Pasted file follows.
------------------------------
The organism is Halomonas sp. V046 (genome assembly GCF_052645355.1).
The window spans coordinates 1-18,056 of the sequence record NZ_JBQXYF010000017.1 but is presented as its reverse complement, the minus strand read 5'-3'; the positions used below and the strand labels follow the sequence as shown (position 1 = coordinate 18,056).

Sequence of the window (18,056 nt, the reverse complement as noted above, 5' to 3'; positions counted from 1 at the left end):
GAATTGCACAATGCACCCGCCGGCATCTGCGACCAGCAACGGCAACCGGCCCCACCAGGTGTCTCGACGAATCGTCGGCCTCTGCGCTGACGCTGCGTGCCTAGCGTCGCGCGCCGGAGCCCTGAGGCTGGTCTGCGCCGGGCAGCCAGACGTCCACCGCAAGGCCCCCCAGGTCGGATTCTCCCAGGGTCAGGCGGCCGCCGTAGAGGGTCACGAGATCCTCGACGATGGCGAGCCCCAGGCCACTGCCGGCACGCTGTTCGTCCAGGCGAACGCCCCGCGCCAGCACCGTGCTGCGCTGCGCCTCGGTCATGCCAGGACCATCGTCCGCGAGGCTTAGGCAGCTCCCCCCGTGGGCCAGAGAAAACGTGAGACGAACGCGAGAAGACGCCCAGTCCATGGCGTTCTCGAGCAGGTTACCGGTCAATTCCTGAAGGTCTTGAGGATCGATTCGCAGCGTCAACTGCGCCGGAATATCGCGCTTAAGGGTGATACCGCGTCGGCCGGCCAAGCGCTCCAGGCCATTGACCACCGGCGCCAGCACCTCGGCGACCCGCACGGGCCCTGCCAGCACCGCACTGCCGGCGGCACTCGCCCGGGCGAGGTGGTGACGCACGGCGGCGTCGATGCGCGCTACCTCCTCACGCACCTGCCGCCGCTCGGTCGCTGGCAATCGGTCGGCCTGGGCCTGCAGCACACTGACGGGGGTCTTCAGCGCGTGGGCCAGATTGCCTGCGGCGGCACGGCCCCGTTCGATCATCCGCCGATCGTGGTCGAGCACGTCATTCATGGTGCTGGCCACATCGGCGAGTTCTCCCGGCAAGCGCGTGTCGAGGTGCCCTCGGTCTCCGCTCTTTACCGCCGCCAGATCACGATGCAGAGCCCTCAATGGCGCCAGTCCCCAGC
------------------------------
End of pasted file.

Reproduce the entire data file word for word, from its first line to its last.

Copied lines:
The organism is Halomonas sp. V046 (genome assembly GCF_052645355.1).
The window spans coordinates 1-18,056 of the sequence record NZ_JBQXYF010000017.1 but is presented as its reverse complement, the minus strand read 5'-3'; the positions used below and the strand labels follow the sequence as shown (position 1 = coordinate 18,056).

Sequence of the window (18,056 nt, the reverse complement as noted above, 5' to 3'; positions counted from 1 at the left end):
GAATTGCACAATGCACCCGCCGGCATCTGCGACCAGCAACGGCAACCGGCCCCACCAGGTGTCTCGACGAATCGTCGGCCTCTGCGCTGACGCTGCGTGCCTAGCGTCGCGCGCCGGAGCCCTGAGGCTGGTCTGCGCCGGGCAGCCAGACGTCCACCGCAAGGCCCCCCAGGTCGGATTCTCCCAGGGTCAGGCGGCCGCCGTAGAGGGTCACGAGATCCTCGACGATGGCGAGCCCCAGGCCACTGCCGGCACGCTGTTCGTCCAGGCGAACGCCCCGCGCCAGCACCGTGCTGCGCTGCGCCTCGGTCATGCCAGGACCATCGTCCGCGAGGCTTAGGCAGCTCCCCCCGTGGGCCAGAGAAAACGTGAGACGAACGCGAGAAGACGCCCAGTCCATGGCGTTCTCGAGCAGGTTACCGGTCAATTCCTGAAGGTCTTGAGGATCGATTCGCAGCGTCAACTGCGCCGGAATATCGCGCTTAAGGGTGATACCGCGTCGGCCGGCCAAGCGCTCCAGGCCATTGACCACCGGCGCCAGCACCTCGGCGACCCGCACGGGCCCTGCCAGCACCGCACTGCCGGCGGCACTCGCCCGGGCGAGGTGGTGACGCACGGCGGCGTCGATGCGCGCTACCTCCTCACGCACCTGCCGCCGCTCGGTCGCTGGCAATCGGTCGGCCTGGGCCTGCAGCACACTGACGGGGGTCTTCAGCGCGTGGGCCAGATTGCCTGCGGCGGCACGGCCCCGTTCGATCATCCGCCGATCGTGGTCGAGCACGTCATTCATGGTGCTGGCCACATCGGCGAGTTCTCCCGGCAAGCGCGTGTCGAGGTGCCCTCGGTCTCCGCTCTTTACCGCCGCCAGATCACGATGCAGAGCCCTCAATGGCGCCAGTCCCCAGC